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Fraudulent Return Proclivity: An Empirical Analysis

Lloyd C. Harris

Journal of Retailing, 2008, vol. 84, issue 4, 461-476

Abstract: While many frameworks of service dynamics assume that consumers will not intentionally disrupt service encounters, a growing body of studies argues that dysfunctional customer behaviors are far from rare. Although a number of studies have explored such behaviors, deliberate fraudulent returning by consumers is relatively under-researched. Fraudulent returning refers to consumers taking back goods to a retailer knowing that such a return is contrary to the firm or legal rules and regulations governing such returns (including returning functional but used or consumer-damaged goods). This article is structured in the following way. First, in order to clarify the nature of demographic control factors, we briefly outline existing research into the demographic characteristics of complainers and fraudulent returners. Thereafter, we present the findings of a study designed to identify which demographic factors are linked to fraudulent returning. Second, we present a conceptual model of the psychographic antecedents of fraudulent returning proclivity. After describing the research design, methodology, and the approach adopted to test this model, we present the results of a second study developed to model the predictors of fraudulent proclivity that also controls for the demographic factors identified in Study 1. We conclude with a discussion of the contributions and limitations of these studies.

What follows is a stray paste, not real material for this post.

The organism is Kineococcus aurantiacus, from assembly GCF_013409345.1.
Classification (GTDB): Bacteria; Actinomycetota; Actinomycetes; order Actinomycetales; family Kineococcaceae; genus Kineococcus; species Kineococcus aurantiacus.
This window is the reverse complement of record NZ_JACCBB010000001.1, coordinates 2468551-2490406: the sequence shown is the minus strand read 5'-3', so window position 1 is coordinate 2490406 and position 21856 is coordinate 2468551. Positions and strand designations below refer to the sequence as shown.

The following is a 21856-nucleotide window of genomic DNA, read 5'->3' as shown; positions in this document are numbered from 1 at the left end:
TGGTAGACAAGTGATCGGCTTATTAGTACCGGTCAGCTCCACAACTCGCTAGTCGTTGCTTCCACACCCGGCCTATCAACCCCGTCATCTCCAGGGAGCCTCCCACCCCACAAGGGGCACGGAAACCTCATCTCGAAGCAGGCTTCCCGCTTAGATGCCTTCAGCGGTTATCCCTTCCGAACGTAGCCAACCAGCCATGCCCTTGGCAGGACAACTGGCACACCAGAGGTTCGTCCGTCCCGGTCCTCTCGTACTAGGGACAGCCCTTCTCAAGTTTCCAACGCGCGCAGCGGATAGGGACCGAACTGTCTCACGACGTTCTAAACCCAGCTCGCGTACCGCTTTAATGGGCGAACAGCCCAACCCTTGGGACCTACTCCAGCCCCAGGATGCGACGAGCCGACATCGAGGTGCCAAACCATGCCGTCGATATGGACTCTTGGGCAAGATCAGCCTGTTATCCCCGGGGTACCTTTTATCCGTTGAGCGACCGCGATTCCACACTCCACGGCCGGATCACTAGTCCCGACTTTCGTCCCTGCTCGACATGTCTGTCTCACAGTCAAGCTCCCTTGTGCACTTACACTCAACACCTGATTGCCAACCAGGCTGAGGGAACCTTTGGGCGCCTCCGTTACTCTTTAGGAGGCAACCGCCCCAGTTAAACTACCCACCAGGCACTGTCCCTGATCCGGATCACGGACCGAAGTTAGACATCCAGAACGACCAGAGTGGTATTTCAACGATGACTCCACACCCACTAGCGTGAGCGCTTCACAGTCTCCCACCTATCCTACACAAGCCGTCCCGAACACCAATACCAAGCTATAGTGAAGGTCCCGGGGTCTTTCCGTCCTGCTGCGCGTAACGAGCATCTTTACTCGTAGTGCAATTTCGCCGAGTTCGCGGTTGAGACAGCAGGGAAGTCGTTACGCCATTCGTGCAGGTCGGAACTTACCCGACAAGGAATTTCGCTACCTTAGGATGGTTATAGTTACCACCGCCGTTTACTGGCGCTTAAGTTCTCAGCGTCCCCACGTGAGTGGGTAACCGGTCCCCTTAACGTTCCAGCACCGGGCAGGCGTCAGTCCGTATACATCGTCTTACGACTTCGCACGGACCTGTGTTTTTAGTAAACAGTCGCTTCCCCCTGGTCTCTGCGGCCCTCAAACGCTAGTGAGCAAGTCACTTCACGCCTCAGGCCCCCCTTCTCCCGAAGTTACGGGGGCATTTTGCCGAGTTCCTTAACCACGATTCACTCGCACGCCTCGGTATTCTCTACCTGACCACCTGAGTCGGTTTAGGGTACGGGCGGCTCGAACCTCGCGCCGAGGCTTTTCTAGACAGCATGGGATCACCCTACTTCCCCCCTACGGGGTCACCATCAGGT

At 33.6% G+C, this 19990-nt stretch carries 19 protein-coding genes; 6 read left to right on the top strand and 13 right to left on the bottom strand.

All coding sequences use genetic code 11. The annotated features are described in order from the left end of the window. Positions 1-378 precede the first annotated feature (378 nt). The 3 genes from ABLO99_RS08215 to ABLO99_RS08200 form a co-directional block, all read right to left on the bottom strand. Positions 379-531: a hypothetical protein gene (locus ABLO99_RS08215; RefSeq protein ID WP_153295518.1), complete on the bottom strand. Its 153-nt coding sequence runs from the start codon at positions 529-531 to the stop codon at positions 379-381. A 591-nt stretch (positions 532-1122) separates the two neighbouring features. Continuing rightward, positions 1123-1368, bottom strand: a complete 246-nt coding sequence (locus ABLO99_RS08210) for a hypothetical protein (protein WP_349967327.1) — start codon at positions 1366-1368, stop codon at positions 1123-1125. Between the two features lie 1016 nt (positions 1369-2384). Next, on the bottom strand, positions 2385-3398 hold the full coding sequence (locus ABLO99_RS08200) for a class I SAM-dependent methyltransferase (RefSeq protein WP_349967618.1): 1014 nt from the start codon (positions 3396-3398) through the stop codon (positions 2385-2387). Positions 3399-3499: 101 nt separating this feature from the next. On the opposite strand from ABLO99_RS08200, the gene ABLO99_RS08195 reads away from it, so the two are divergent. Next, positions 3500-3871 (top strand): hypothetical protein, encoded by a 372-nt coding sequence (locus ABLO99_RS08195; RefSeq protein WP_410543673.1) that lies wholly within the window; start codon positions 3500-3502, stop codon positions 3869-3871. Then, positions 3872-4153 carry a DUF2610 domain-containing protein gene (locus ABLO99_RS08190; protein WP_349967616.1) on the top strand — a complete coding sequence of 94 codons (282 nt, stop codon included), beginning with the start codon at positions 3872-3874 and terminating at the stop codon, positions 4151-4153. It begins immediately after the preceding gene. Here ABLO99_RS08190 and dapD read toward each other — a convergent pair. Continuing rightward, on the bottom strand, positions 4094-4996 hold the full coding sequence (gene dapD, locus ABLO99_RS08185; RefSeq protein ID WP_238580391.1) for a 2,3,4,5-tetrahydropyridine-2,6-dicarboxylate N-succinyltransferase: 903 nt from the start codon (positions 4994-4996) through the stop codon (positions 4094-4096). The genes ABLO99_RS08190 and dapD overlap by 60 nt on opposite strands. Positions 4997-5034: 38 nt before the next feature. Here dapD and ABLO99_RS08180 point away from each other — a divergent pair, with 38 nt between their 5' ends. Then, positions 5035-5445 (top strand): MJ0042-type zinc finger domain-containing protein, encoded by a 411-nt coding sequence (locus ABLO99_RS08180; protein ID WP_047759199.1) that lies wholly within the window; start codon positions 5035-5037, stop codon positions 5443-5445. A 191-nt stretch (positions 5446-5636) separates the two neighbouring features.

Keywords: Fraudulent returning; Illegitimate complaining; Retail borrowing; Deshopping; Ethically questionable consumer behavior; Complaining (search for similar items in EconPapers)
Date: 2008
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